Casualties of War


On any given day in 1991, five out of every nine young black men who live in Baltimore were in some trouble with the law. A study released in September by the Alexandria, Virginia-based National Center on Institutions and Alternatives says the drug war is largely responsible for this state of affairs.

The NCIA study reports that on an average day, 56 percent of the city's 61,000 black men between the ages of 18 and 35 were either in prison, on parole or probation, being sought on arrest warrants, or awaiting trial. An April NCIA study found 42 percent of Washington, D.C.'s young black males in legal trouble. Timothy J. Roche, project director at NCIA, says "these patterns mirror other cities with large minority populations."

Nearly 13,000 persons were arrested for possessing, selling, or making drugs in Baltimore last year—more than three times the number arrested for committing violent crimes. This represented 24 percent of all arrests. The National Institute on Drug Abuse estimates that whites make up 77 percent of drug users, blacks 15 percent, and Latinos 8 percent—similar to the racial composition of the country as a whole. But last year in Baltimore, where blacks constitute 60 percent of the population, 86 percent of those arrested for nonviolent drug offenses were black.

That a disproportionate number of blacks would be arrested for selling drugs isn't surprising: Inner-city neighborhoods have a higher black population than the suburbs, and urban drug deals often take place on street corners or in other conspicuous areas. But the figures are startling nonetheless: Of those Baltimore juveniles arrested for the sale or manufacture of drugs, 13 were white, more than 1,300 black.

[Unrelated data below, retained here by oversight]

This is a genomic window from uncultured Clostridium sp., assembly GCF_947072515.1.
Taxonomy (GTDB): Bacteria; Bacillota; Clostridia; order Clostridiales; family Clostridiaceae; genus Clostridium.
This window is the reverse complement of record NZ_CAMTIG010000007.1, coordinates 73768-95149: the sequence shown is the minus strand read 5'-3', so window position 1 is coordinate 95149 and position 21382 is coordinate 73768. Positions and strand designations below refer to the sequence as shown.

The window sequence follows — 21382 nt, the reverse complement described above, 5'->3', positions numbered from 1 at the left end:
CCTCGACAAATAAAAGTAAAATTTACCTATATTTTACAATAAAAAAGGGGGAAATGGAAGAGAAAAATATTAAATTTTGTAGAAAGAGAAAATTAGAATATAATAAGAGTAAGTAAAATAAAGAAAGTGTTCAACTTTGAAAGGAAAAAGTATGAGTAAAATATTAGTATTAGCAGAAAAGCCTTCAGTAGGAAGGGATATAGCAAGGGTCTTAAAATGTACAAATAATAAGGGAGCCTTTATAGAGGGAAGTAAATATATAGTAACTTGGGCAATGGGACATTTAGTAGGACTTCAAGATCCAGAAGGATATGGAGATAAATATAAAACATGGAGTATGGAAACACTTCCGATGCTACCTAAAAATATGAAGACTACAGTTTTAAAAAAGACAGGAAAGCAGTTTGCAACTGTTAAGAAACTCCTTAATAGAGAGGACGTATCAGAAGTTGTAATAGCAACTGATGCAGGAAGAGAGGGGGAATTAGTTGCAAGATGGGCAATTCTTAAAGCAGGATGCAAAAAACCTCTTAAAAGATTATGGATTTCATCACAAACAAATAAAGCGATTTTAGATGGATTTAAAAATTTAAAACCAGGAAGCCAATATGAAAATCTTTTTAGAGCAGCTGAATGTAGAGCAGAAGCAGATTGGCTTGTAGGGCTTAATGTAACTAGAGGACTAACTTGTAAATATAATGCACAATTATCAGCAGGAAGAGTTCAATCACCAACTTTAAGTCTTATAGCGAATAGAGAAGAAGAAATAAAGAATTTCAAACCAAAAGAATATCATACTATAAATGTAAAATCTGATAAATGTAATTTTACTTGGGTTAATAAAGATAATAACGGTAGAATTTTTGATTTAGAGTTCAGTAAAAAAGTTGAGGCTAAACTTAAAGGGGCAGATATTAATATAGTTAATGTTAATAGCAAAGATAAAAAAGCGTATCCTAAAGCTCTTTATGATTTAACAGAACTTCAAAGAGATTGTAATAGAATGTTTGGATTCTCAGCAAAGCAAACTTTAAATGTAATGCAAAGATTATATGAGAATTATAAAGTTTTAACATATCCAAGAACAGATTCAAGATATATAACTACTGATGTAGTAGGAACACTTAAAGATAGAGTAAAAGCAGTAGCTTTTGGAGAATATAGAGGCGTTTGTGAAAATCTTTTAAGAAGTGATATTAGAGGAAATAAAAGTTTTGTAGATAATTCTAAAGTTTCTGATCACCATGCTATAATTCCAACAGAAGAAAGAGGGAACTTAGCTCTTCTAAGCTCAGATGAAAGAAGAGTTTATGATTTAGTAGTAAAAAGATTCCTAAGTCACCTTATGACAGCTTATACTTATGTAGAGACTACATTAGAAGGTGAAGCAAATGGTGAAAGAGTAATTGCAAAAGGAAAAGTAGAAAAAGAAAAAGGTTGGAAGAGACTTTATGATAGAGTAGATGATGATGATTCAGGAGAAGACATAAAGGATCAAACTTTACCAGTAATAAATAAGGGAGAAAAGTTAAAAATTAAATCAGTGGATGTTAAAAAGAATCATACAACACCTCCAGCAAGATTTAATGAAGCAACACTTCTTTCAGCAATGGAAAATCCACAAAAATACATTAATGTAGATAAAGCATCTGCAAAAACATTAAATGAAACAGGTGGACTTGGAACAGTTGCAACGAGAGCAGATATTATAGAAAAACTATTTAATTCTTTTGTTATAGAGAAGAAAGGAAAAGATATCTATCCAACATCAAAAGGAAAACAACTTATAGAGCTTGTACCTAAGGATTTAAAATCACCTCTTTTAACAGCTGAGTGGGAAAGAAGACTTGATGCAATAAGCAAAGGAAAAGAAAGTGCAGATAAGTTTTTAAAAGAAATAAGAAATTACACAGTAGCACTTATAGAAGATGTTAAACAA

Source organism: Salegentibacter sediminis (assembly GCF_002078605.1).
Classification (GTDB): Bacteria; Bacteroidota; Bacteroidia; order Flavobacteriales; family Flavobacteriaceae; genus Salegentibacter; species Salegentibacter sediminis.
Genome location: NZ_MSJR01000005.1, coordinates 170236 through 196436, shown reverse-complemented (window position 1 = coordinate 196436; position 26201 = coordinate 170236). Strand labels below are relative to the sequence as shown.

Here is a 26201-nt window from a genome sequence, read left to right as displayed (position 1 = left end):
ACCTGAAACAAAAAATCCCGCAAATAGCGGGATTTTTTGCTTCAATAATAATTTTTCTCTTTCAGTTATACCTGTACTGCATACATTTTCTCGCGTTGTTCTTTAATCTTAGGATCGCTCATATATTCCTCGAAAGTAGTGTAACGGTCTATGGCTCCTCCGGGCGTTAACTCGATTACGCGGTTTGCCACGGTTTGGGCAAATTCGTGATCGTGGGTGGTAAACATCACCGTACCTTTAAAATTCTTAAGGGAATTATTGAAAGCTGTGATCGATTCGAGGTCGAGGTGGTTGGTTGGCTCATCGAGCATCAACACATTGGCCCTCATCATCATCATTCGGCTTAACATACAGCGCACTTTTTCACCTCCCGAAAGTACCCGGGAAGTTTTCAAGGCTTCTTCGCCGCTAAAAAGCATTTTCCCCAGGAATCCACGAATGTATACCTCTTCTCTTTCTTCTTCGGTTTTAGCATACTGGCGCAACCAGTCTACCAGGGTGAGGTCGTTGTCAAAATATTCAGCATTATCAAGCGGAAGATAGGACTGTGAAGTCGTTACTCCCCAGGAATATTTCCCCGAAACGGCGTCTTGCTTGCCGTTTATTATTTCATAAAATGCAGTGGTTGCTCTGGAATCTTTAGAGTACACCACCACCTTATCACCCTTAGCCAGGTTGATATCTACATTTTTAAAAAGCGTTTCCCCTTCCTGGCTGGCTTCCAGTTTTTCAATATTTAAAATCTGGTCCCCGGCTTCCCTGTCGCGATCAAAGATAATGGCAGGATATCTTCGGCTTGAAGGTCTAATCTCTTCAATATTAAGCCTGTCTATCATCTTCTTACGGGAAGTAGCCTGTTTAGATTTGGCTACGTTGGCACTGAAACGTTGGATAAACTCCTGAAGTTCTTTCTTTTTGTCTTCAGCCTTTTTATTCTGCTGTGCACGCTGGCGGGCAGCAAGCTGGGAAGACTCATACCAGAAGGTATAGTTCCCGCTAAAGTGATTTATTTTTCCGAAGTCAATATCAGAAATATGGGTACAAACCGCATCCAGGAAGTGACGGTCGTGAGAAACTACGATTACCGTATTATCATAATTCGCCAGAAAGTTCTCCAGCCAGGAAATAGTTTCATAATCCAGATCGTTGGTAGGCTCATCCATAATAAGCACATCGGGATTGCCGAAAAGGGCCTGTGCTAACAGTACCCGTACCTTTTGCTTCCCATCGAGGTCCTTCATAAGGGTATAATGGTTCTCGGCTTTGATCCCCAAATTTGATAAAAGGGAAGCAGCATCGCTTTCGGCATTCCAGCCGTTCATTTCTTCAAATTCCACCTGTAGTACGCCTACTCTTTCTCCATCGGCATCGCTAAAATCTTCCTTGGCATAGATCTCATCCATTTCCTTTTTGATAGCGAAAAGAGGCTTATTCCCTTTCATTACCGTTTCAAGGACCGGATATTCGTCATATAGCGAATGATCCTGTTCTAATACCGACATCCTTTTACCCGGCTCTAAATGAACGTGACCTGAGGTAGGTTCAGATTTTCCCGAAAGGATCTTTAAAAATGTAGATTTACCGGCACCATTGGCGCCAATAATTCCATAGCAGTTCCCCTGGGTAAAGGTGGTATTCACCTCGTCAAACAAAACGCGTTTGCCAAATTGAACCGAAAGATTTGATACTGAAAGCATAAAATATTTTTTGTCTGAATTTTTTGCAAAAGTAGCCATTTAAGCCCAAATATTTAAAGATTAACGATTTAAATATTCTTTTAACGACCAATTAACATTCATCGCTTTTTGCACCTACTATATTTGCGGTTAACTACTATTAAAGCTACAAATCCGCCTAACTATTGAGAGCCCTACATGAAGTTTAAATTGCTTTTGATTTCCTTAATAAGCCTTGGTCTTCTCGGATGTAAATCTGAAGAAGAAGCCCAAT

The study indicts drug warriors for incarcerating nonviolent drug users and street-corner dealers while ignoring such alternative sanctions as drug treatment, victim restitution, and mentoring programs. Roche also says such politically popular law-enforcement tools as mandatory minimum sentences don't let agents of the criminal-justice system "tailor sentences to meet the severity of the offense and the characteristics of the offenders." (See Trends, February.)

The release of the study led Baltimore Mayor Kurt Schmoke to again call for decriminalizing drug use. "We have to take the profit out of drug trafficking," Schmoke told the Baltimore Sun. "I know people will say 'there he goes again' talking about decriminalization, but the policies that we have aren't working."

While Roche believes drug legalization should be considered, he hopes the debate over legalization won't deflect attention from the reforms his group seeks.